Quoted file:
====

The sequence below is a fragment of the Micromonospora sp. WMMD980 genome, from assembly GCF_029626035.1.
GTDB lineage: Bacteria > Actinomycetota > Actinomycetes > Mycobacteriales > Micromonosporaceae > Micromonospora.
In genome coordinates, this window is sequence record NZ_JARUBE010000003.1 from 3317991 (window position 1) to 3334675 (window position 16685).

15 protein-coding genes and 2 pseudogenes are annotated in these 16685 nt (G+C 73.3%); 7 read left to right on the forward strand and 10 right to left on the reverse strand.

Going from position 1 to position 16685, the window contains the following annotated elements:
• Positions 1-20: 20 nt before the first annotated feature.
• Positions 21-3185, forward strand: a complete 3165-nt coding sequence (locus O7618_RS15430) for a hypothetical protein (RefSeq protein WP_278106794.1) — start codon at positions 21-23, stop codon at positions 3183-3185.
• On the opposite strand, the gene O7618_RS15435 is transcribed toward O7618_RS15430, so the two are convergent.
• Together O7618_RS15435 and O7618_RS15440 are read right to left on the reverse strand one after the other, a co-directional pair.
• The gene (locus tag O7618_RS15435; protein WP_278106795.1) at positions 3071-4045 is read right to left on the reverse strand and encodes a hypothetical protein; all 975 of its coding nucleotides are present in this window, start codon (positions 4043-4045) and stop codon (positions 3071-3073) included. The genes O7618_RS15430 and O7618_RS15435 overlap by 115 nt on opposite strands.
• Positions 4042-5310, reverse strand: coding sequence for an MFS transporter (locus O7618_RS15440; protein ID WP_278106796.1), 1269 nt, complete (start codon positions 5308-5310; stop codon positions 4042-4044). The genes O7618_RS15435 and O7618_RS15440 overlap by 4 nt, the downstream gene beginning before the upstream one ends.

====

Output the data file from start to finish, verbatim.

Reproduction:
The sequence below is a fragment of the Micromonospora sp. WMMD980 genome, from assembly GCF_029626035.1.
GTDB lineage: Bacteria > Actinomycetota > Actinomycetes > Mycobacteriales > Micromonosporaceae > Micromonospora.
In genome coordinates, this window is sequence record NZ_JARUBE010000003.1 from 3317991 (window position 1) to 3334675 (window position 16685).

15 protein-coding genes and 2 pseudogenes are annotated in these 16685 nt (G+C 73.3%); 7 read left to right on the forward strand and 10 right to left on the reverse strand.

Going from position 1 to position 16685, the window contains the following annotated elements:
• Positions 1-20: 20 nt before the first annotated feature.
• Positions 21-3185, forward strand: a complete 3165-nt coding sequence (locus O7618_RS15430) for a hypothetical protein (RefSeq protein WP_278106794.1) — start codon at positions 21-23, stop codon at positions 3183-3185.
• On the opposite strand, the gene O7618_RS15435 is transcribed toward O7618_RS15430, so the two are convergent.
• Together O7618_RS15435 and O7618_RS15440 are read right to left on the reverse strand one after the other, a co-directional pair.
• The gene (locus tag O7618_RS15435; protein WP_278106795.1) at positions 3071-4045 is read right to left on the reverse strand and encodes a hypothetical protein; all 975 of its coding nucleotides are present in this window, start codon (positions 4043-4045) and stop codon (positions 3071-3073) included. The genes O7618_RS15430 and O7618_RS15435 overlap by 115 nt on opposite strands.
• Positions 4042-5310, reverse strand: coding sequence for an MFS transporter (locus O7618_RS15440; protein ID WP_278106796.1), 1269 nt, complete (start codon positions 5308-5310; stop codon positions 4042-4044). The genes O7618_RS15435 and O7618_RS15440 overlap by 4 nt, the downstream gene beginning before the upstream one ends.